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    Lawrence Foster, 88; guided Tylenol maker through tampering crisis

    NEW YORK — Lawrence G. Foster, a former journalist who started the public relations department at Johnson & Johnson and helped lead the company out of a crisis when seven people died after taking Tylenol, its signature pain reliever, died Oct. 17 at his home in Westfield, N.J. He was 88.

    In September 1982, police connected a string of mysterious deaths around Chicago to cyanide-laced capsules of Extra Strength Tylenol, throwing the public into a panic over the realization that a killer had turned a common household product into a weapon.

    Investigators determined early on that the capsules had been tampered with not at the factory but by a person or persons who had purchased packages of Tylenol at various outlets, placed cyanide inside random capsules and returned the packages to the store shelves. Still, the association of the product with the crime threatened the Tylenol brand.


    Mr. Foster, a Johnson & Johnson vice president in charge of public relations, became a chief adviser to the chairman, James E. Burke, in formulating the company’s response. The strategy, which was widely viewed as a model of corporate crisis management, was to put consumer safety first and to be entirely honest.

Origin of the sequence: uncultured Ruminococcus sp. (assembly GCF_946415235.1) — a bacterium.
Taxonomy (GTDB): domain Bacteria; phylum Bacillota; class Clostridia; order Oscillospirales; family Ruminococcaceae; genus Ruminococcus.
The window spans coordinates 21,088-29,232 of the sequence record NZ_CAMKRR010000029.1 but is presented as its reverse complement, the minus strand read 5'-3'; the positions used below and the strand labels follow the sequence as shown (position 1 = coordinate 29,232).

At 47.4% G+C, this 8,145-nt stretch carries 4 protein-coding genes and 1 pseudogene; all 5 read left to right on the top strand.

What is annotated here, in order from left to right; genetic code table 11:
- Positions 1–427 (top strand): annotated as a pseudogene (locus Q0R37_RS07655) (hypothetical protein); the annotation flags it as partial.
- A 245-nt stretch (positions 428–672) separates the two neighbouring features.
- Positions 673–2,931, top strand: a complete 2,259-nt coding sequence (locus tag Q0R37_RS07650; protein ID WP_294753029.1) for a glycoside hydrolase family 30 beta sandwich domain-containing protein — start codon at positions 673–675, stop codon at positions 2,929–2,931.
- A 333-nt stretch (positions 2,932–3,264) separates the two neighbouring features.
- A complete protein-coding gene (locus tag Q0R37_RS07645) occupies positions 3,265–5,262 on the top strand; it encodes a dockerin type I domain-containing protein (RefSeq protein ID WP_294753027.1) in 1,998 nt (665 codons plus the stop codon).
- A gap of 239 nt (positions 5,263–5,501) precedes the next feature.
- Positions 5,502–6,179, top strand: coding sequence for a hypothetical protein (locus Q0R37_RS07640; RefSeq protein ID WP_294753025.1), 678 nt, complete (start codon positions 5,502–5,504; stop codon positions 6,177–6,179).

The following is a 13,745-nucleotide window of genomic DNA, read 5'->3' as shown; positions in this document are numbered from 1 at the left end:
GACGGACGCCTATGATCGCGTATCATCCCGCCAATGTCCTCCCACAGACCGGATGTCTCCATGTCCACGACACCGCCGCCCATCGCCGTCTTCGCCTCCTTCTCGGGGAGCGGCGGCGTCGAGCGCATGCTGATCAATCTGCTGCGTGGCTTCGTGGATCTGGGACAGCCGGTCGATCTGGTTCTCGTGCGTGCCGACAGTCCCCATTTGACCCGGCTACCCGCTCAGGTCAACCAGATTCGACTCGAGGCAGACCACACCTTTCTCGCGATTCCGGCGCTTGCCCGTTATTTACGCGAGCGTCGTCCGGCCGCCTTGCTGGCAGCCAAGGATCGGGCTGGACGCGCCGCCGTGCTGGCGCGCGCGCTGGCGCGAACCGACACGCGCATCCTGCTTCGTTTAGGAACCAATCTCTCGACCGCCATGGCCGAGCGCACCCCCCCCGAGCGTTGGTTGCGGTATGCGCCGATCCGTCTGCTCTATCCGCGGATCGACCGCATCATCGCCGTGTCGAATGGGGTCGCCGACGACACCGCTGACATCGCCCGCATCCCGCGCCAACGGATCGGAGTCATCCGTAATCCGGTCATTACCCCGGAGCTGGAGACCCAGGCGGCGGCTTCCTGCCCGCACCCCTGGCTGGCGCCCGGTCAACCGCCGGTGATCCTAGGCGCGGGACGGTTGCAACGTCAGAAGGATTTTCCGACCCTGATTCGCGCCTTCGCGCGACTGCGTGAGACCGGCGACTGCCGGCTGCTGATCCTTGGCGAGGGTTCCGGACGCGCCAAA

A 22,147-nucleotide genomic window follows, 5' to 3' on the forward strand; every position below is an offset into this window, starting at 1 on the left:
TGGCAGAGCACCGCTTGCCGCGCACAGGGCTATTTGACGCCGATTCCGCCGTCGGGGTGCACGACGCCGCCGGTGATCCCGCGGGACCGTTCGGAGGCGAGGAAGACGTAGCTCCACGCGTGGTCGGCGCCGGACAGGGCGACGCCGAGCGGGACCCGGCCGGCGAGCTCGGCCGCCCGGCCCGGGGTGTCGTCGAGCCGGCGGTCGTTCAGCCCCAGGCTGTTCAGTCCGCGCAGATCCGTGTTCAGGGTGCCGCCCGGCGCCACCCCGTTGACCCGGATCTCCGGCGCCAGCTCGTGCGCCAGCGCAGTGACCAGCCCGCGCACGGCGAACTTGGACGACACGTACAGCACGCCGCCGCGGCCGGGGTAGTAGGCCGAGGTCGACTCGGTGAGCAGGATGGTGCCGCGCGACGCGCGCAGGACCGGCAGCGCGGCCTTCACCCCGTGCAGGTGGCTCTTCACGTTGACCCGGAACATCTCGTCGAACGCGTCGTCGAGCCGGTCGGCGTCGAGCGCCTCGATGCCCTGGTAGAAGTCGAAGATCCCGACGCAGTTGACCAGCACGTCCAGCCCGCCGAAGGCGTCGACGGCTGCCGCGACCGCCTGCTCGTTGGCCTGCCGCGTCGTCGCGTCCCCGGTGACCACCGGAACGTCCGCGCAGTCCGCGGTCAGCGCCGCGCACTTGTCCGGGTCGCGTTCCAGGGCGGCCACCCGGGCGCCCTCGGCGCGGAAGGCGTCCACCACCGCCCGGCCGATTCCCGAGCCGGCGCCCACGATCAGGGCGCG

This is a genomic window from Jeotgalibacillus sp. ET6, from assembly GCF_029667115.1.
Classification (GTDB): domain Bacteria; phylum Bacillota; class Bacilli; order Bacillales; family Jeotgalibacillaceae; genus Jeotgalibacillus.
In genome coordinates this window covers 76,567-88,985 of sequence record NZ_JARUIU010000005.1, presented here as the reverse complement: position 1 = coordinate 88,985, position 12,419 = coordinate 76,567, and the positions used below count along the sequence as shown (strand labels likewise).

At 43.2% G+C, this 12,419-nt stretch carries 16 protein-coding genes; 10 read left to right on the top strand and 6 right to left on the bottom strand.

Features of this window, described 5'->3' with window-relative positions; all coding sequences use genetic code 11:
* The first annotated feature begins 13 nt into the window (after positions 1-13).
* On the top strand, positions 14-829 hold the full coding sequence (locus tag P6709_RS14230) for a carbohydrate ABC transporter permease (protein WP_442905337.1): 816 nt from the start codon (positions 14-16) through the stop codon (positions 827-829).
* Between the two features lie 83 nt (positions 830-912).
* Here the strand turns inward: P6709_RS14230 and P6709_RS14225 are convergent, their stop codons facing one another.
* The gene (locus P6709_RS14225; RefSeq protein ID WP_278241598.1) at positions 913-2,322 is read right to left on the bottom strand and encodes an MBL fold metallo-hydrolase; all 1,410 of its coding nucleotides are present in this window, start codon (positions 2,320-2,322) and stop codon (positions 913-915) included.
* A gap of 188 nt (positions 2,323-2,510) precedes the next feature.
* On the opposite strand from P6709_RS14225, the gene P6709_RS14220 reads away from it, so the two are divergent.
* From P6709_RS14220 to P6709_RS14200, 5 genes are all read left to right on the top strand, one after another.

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    The company suspended all advertising for Tylenol and issued a national recall of Extra Strength Tylenol capsules — more than 30 million bottles — spending about $100 million in the process. Burke appeared on television to explain the steps the company had taken.

    The plan succeeded, and although many thought consumers would never trust Tylenol again, its manufacturer, the Johnson & Johnson subsidiary McNeil Consumer Products, reintroduced the brand two months later in new, ostensibly tamper-proof packaging. Within a year, Tylenol’s share of the $1.2 billion analgesic market, which had dropped from 37 percent to 7 percent, had climbed back to 30 percent.

    David E. Collins, who was chairman of McNeil, lauded Mr. Foster’s approach to the swarming news media, saying in an interview: “From the very beginning, Larry said, ‘This is the principle we’re going to follow. We’re going to tell them what we know, and we’re not going to tell them what we don’t know. We’ll tell them we don’t know, and we’ll get back to them when we do know.’ 

    “Larry was looking at the long term rather than the short term,” Collins said. “He was concerned about the reputation of J&J, the trust we’d established with the public.